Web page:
Restaurant of the Week: Stein Haus

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Stein Haus Brau and Brats, 540 E. Foothill Blvd. (at Towne), Pomona; food service from 2 to 9 p.m. daily

One of the valley’s few examples of roadside architecture, this business built to resemble a castle lies on Route 66 just over the border from Claremont’s restaurant shaped like a tugboat, both of them ’60s holdovers. Pomona’s began life in 1968 as Magic Towers, a King Arthur-themed burger palace for the kiddies, and later became Friar Tuck’s, a dive bar that might appeal to the dissolute grownups those kiddies became.

I never ventured inside. But now it’s been repainted, remodeled and rebranded as Stein Haus, a German-themed bar and restaurant with the aid of the reality-TV show “Bar Rescue.” German? Hey, there’s only so many things you can do with a castle. So for the first time, I went inside one recent afternoon. The dark brown paint outside may be an improvement over the faded gray from the English days.

Inside there’s more brown and dim lighting, with a full bar, a counter and a few tables, plus a small stage, pool tables in the back and a smoker’s patio. The bartender told me the place had been cleaned up considerably, with new carpet replacing “three kinds of tile.”

The menu is small and focused. They still have burgers, jalapeno poppers and other bar food, but they now have a handful of German items: pork schnitzel and bratwurst sandwiches, crispy spaetzle and pretzel bites, as well as a few specialty cocktails. I sat at the bar, ordered a bratwurst ($10, pictured below) — after all, it’s in the restaurant’s sub-name — and hoped for the best.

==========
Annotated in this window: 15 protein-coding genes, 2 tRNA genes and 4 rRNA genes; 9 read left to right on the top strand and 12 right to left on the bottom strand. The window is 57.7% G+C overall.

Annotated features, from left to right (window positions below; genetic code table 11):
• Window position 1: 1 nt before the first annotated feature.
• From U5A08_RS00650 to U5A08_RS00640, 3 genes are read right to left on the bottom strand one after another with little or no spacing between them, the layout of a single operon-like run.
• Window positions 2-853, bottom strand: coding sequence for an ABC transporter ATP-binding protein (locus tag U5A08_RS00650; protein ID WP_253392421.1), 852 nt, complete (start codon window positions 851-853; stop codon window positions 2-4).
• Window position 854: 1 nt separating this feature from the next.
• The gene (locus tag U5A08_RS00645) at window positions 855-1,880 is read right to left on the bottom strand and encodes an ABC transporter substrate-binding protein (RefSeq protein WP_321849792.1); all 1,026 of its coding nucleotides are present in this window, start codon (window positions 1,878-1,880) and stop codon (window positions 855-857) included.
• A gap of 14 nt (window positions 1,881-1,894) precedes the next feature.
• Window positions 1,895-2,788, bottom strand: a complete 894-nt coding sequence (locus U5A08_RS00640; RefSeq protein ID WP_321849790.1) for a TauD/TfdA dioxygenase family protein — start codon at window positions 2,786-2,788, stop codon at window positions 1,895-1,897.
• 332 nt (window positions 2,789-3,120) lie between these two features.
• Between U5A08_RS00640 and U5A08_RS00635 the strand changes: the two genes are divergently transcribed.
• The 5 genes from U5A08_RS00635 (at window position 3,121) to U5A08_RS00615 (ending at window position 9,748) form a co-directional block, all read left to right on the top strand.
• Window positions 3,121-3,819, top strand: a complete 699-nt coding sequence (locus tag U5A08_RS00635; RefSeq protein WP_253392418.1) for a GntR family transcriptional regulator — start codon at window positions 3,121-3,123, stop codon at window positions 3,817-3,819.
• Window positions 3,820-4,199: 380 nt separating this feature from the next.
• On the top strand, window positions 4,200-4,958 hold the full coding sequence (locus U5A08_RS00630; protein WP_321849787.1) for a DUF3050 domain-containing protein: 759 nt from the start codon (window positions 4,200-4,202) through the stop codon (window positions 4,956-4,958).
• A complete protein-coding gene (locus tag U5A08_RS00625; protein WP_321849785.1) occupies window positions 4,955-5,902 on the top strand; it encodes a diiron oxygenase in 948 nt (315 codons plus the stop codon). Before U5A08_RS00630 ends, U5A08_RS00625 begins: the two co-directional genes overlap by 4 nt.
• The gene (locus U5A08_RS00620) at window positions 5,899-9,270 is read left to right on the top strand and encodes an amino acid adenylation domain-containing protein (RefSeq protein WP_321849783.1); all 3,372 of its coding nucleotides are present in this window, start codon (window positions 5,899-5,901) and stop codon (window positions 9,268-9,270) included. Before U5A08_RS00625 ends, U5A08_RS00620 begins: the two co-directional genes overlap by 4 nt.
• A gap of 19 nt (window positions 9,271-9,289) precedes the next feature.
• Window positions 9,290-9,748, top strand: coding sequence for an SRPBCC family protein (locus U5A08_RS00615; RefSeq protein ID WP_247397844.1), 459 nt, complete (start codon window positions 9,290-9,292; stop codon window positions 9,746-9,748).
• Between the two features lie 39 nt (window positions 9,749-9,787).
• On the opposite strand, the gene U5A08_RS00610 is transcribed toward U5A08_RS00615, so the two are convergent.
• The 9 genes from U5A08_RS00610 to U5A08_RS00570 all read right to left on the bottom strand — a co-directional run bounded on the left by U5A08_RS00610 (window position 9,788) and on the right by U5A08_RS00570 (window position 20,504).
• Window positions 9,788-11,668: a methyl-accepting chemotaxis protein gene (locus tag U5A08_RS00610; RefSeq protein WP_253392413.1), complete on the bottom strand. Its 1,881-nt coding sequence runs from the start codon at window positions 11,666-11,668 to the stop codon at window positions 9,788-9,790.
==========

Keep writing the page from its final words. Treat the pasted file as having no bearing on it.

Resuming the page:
It took a while, but my brat arrived on a chewy pretzel bun, with spicy mustard (brown, I think, to match the prevailing color scheme) and grilled onions. A side of slaw was vinegary, with cabbage, green pepper and carrots. The whole thing was a pleasant surprise.

Another day, I returned for dinner. It was early and the bar was quiet. I got the other sandwich, the pork schnitzel (also $10; pictured at bottom), which came with crispy spaetzle. I liked the sandwich, which came on rye bread; the spaetzle was like doughy fries, without much taste. That said, I found myself eating it anyway.

I wonder how long the reinvention will last or if the place will backslide, but the adventurous, and people who remember the old days, might get a kick out of stepping inside.

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  • Norm Gold

    Don’t forget, the place was “Kyoto Gardens” , a decent Japanese restaurant, for many years around the 1980’s or so.

    • davidallen909

      And in a castle, no less. Kyoto Gardens will be mentioned!

  • Joanne Dallas

    You don’t sound hopeful. Running a restaurant must be the most difficult task ever.

  • Ronald Scott

    Wow that place use to he a real dive. I don’t know which was worse Friar Tuck’s or the Hi Brow across the street, but I love Bratwurst so I will have to try it

  • Bob Terry

    Ronald, you are so right but the Hi Brow takes the award for “real dive” as used to me mentioned in the I.E. Weekly…and the owner is proud of that title. Not too sure, though, about Kyoto Gardens…I thought it was a few buildings west but I’m not one to disagree with “NORM!”. Where’s Cliff when we need him?

  • Claremonter76

    Hmmm. Seems sort of like polishing a terd.